AHRQ Views: Blog posts from AHRQ leaders
Using Antibiotics Safely in Hospitals: Then, Now, and Beyond
Penicillin was discovered in 1928 and first used with human patients in 1941. Since then, penicillin and other antibiotics have revolutionized Western medicine. The number of lives saved counts in the millions.
But serious observers were cautious even in the antibiotic’s earliest days. Alexander Fleming, the Scottish scientist who identified the drug, noted the danger of inappropriate use (PDF) in 1945, when he was awarded a share of the Nobel Prize in Physiology or Medicine for the discovery. In his Nobel Lecture, Dr. Fleming described the ability of bacteria to develop resistance to penicillin and warned of the need for appropriate use.
Dr. Fleming’s early warning was prescient. Antibiotics alleviate immeasurable suffering. But when exposed to an antibiotic, bacteria can become resistant, making them harder to kill. This can make infections harder to treat and lead to deadly consequences for patients; each year 2.8 million people in the United States get an antibiotic-resistant infection, and at least 35,000 people die, according to the most recent statistics. If antibiotic resistance is not successfully combated, a simple sore throat could again become life-threatening.
That’s why U.S. Antibiotic Awareness Week, which begins next Monday, is so important. This annual observance raises awareness of the threat of antibiotic resistance and the importance of appropriate antibiotic use.
Understanding the need for appropriate antibiotic use is a critical first step in using them safely. The next step is applying that knowledge during care itself. That’s where AHRQ comes in. AHRQ has long funded research to help prevent healthcare-associated infections by improving how care is actually delivered. This includes developing practical tools to help clinicians use antibiotics appropriately.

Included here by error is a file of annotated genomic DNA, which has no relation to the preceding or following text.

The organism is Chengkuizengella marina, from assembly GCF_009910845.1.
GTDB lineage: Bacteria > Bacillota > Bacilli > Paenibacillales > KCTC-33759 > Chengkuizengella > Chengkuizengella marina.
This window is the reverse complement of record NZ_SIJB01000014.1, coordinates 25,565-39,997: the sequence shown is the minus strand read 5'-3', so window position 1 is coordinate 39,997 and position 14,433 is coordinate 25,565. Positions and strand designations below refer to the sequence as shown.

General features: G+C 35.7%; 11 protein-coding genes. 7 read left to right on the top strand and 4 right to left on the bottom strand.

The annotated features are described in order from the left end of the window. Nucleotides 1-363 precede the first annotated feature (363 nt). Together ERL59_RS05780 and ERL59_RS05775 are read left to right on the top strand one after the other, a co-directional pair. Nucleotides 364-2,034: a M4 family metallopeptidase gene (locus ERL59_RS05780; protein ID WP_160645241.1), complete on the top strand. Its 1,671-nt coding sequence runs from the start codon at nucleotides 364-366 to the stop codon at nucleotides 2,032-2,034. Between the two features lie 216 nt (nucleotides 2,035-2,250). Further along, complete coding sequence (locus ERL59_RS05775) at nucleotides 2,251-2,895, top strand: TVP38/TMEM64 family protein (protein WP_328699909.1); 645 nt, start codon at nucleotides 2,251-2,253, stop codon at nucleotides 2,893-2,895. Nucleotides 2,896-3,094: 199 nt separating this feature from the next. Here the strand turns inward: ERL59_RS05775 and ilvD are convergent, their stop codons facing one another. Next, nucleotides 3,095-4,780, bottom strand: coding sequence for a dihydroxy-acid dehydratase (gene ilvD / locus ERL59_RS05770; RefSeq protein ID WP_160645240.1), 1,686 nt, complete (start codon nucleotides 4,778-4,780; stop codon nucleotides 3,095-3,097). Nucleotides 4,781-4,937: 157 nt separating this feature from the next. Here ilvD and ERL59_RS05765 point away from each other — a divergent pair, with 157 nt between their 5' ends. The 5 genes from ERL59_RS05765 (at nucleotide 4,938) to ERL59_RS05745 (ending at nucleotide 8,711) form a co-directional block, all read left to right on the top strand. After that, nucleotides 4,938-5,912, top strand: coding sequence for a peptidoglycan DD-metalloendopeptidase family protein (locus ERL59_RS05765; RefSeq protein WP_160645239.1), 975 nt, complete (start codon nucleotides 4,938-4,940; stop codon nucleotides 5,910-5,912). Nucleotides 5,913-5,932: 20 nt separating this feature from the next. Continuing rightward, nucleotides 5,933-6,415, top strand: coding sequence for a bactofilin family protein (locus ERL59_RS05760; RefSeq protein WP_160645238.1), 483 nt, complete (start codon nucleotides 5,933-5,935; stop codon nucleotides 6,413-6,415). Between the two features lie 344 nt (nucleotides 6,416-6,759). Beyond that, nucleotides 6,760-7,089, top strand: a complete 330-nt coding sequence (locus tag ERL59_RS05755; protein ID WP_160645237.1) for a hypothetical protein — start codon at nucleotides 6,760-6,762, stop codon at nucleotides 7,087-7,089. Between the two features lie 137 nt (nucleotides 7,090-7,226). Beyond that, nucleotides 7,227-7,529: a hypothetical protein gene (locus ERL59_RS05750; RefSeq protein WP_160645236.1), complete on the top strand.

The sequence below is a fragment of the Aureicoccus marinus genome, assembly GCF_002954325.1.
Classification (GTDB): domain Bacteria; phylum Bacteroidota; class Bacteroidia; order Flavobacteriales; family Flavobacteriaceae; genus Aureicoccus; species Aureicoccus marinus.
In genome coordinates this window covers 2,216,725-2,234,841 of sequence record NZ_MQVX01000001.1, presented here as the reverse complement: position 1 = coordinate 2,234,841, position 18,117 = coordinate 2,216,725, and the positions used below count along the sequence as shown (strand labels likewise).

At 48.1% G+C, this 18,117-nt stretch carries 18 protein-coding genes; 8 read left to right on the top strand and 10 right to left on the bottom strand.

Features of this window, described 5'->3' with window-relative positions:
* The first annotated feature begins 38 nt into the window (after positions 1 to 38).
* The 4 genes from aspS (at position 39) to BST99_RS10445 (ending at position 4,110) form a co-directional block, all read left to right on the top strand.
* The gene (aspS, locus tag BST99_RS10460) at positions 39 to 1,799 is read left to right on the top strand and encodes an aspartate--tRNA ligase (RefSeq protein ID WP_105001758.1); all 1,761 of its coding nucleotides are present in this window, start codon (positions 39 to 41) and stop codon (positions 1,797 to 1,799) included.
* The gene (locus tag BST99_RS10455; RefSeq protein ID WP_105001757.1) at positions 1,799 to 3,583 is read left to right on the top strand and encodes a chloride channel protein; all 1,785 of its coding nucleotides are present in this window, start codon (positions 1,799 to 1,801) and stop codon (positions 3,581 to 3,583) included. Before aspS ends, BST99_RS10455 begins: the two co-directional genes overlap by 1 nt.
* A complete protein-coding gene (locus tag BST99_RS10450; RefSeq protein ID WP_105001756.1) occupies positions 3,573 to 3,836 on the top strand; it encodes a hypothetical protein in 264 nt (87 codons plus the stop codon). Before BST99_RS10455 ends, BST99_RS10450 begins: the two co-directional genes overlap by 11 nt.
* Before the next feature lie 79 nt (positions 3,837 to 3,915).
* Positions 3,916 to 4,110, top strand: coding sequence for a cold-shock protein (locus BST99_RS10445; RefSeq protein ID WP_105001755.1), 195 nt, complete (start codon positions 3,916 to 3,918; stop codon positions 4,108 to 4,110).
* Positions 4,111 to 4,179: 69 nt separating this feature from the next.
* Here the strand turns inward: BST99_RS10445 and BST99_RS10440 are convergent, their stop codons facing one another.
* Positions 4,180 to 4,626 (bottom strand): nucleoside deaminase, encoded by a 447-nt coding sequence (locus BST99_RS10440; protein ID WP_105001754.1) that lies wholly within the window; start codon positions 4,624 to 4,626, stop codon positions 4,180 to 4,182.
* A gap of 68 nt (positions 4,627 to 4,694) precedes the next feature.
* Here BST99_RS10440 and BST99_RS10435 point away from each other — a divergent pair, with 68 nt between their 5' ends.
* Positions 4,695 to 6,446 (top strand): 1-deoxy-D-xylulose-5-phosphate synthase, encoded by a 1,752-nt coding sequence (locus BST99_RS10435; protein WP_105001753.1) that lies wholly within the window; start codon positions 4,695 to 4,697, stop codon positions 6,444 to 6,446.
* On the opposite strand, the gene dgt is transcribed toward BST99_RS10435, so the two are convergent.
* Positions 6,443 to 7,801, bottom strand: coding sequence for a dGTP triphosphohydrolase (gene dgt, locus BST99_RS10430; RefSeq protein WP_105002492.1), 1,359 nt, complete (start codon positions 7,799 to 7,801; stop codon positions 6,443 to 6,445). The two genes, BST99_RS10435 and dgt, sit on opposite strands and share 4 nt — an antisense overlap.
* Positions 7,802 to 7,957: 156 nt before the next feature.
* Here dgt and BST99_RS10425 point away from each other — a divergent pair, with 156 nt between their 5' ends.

The latest of these is the new Acute Care Hospital Toolkit, which we released earlier this week. More than 400 hospitals contributed to the development of this toolkit through their participation in our AHRQ Safety Program for Improving Antibiotic Use. The toolkit helps hospitals develop or improve antibiotic stewardship programs (ASPs), which are evidence-based programs that encourage appropriate use of antibiotics.
ASPs ensure that patients get the right antibiotics when they need them, and only when they need them—lessening the potential for antibiotic resistance. The toolkit takes antibiotic stewardship a step further, engaging prescribers at the bedside using the "Four Moments of Antibiotic Decision Making" to help improve antibiotic prescribing. The four moments are:
- Make the Diagnosis. This occurs when initiation of antibiotic therapy is being considered. Ask, “Does my patient have an infection that requires antibiotics?”
- Cultures and Empiric Therapy. This occurs when the decision has been made to start antibiotics. Ask, “Have I ordered appropriate cultures before starting antibiotics? What empiric therapy should I initiate?”
- Stop, Narrow, Change to Oral. This occurs on every subsequent day of antibiotic therapy. Ask, “Can I stop antibiotics? Can I narrow therapy? Can I change from intravenous to oral therapy?”
- Duration. This should occur when it’s clear what infectious process is being treated and the patient is responding to therapy. Ask, “What duration of antibiotic therapy is needed for my patient’s diagnosis?”
The toolkit also includes best practices for diagnosis and treatment of infections, approaches to improve safety culture, and tactical recommendations to demonstrate the value of an ASP to administrators and prescribers.
U.S. Antibiotic Awareness Week is an ideal occasion to revisit Alexander Fleming’s warning from 1945: to rethink how we use antibiotics to ensure that they remain a viable treatment option for generations to come.
Dr. Miller is a Medical Officer for AHRQ’s Healthcare-Associated Infections Program.